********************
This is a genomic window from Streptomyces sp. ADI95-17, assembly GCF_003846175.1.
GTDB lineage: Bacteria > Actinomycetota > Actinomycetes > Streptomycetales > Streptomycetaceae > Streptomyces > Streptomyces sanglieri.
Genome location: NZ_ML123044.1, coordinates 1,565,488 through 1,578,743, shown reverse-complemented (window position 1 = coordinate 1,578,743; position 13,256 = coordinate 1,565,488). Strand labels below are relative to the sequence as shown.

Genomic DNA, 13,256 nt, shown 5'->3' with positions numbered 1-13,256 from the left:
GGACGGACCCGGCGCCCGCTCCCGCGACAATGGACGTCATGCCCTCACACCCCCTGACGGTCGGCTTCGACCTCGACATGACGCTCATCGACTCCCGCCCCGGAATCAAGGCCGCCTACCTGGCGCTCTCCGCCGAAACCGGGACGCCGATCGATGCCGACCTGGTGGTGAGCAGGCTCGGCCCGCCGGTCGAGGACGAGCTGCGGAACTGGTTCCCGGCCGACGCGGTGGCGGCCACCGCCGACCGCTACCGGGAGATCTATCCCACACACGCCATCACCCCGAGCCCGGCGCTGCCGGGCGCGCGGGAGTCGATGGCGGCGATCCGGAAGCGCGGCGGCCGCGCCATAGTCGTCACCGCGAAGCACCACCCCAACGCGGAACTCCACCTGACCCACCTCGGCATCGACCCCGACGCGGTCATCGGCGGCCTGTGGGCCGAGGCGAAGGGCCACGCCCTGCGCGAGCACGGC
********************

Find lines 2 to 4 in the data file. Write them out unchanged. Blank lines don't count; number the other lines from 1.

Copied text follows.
GTDB lineage: Bacteria > Actinomycetota > Actinomycetes > Streptomycetales > Streptomycetaceae > Streptomyces > Streptomyces sanglieri.
Genome location: NZ_ML123044.1, coordinates 1,565,488 through 1,578,743, shown reverse-complemented (window position 1 = coordinate 1,578,743; position 13,256 = coordinate 1,565,488). Strand labels below are relative to the sequence as shown.

Genomic DNA, 13,256 nt, shown 5'->3' with positions numbered 1-13,256 from the left: